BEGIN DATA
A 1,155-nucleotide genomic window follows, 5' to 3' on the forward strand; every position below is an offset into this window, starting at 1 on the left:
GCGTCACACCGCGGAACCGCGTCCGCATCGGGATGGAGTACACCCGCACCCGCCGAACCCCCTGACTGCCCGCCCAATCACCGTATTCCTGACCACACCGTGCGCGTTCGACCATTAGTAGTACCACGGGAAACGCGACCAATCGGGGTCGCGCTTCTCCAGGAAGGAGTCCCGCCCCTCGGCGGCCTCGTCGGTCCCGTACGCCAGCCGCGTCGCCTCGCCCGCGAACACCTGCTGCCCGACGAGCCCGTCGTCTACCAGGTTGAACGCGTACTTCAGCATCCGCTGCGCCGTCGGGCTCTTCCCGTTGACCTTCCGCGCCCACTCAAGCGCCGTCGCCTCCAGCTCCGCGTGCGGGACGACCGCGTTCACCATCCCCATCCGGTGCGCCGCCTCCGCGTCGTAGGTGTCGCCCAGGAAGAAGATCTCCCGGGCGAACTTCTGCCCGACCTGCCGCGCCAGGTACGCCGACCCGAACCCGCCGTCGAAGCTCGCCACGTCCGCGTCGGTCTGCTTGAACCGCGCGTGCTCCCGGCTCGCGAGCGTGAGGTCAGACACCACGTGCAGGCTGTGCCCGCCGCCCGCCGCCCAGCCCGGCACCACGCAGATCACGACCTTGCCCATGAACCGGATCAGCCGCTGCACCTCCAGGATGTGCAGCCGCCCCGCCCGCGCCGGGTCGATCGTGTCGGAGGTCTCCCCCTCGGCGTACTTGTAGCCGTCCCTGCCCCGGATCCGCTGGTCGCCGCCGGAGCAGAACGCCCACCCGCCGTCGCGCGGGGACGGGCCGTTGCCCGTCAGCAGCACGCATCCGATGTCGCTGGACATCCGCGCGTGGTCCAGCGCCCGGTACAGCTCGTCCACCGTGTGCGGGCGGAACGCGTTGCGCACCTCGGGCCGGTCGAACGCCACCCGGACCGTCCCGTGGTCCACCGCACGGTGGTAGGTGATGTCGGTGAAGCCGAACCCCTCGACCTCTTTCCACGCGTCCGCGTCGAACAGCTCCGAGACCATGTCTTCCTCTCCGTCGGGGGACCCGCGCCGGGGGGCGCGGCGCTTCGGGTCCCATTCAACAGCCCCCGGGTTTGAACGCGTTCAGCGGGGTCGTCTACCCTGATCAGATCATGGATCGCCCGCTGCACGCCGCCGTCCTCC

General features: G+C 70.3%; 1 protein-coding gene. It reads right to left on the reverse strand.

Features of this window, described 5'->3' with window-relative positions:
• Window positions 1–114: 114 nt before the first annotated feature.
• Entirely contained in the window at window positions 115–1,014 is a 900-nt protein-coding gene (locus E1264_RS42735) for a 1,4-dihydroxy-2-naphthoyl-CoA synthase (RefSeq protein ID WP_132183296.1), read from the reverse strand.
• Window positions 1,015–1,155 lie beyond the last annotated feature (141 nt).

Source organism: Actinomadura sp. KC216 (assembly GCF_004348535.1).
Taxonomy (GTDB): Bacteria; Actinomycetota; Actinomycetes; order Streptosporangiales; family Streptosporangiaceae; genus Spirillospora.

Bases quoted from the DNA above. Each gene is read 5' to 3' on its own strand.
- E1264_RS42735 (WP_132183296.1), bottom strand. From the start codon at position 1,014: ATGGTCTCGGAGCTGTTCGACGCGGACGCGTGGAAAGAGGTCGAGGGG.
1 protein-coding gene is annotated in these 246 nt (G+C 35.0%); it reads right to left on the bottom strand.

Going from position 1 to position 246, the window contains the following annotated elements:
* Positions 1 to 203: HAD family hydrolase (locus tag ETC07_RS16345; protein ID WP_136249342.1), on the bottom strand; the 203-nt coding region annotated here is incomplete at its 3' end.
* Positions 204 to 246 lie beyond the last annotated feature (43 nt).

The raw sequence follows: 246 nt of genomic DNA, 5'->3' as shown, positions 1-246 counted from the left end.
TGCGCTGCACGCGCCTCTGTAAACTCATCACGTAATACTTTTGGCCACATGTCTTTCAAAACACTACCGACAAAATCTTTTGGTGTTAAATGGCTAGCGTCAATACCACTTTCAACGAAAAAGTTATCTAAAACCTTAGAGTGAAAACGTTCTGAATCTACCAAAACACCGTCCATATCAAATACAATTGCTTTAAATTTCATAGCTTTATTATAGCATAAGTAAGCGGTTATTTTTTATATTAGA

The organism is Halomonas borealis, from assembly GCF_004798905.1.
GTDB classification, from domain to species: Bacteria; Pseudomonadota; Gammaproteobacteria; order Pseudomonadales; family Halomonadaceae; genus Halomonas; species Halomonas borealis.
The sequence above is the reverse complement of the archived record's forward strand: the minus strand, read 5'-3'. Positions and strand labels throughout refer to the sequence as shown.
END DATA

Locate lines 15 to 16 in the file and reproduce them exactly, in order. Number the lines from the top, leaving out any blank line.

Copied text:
* Positions 204 to 246 lie beyond the last annotated feature (43 nt).

The raw sequence follows: 246 nt of genomic DNA, 5'->3' as shown, positions 1-246 counted from the left end.